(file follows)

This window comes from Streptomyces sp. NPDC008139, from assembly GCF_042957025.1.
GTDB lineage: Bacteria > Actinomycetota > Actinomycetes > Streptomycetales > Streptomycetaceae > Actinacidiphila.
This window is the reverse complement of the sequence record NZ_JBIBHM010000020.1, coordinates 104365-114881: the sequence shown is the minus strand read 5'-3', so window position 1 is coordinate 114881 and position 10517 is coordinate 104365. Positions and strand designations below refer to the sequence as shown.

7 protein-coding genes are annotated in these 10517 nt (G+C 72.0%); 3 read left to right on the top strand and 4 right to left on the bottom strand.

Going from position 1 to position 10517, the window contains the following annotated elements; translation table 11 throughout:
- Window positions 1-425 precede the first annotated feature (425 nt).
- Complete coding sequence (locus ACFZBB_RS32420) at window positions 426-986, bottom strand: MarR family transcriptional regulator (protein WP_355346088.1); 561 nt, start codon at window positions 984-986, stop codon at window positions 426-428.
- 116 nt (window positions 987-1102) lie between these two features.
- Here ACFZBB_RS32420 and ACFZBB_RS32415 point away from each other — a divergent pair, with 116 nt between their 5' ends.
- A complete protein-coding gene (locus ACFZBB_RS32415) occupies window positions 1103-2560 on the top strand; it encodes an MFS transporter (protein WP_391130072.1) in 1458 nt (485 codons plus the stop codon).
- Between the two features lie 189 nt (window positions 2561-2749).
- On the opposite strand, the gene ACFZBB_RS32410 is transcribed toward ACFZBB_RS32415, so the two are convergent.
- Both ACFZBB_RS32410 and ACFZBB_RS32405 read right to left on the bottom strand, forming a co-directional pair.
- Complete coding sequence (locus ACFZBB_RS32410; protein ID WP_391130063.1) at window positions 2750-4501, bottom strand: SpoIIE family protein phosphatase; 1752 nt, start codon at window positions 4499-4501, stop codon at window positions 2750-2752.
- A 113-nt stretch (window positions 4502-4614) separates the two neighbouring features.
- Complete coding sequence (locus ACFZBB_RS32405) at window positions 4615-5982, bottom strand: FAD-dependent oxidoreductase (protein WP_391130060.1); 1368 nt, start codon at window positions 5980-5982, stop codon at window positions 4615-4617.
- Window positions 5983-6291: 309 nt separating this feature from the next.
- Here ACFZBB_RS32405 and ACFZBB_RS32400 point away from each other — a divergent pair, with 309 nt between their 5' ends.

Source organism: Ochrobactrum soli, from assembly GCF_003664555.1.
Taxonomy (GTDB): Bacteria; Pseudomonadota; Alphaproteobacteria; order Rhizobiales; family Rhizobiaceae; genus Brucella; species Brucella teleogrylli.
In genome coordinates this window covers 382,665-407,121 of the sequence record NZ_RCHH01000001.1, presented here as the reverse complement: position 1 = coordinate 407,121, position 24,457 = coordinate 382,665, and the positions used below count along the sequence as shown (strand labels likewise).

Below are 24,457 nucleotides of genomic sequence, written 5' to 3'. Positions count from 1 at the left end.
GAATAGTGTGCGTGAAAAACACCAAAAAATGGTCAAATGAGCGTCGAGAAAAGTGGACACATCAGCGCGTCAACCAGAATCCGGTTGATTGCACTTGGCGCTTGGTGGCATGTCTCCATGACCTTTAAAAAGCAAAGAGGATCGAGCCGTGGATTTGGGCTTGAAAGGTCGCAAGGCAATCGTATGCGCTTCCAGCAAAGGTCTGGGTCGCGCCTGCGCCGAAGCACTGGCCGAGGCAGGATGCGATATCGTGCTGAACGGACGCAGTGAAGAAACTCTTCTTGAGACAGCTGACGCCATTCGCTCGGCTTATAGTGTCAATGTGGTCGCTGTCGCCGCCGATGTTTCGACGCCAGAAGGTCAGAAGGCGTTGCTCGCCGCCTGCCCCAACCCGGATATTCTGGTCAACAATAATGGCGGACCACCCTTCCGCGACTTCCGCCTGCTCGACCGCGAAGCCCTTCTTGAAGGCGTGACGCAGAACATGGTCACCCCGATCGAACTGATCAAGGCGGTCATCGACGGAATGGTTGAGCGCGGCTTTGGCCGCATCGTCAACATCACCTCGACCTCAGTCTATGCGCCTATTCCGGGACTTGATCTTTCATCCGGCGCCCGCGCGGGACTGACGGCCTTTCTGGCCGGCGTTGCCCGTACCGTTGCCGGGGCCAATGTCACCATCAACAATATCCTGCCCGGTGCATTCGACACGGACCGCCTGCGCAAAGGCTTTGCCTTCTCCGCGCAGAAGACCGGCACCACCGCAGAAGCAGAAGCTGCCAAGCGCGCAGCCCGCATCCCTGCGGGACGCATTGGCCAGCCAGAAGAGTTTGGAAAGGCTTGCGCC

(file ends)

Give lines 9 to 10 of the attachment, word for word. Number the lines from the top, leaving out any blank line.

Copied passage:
- Here ACFZBB_RS32420 and ACFZBB_RS32415 point away from each other — a divergent pair, with 116 nt between their 5' ends.
- A complete protein-coding gene (locus ACFZBB_RS32415) occupies window positions 1103-2560 on the top strand; it encodes an MFS transporter (protein WP_391130072.1) in 1458 nt (485 codons plus the stop codon).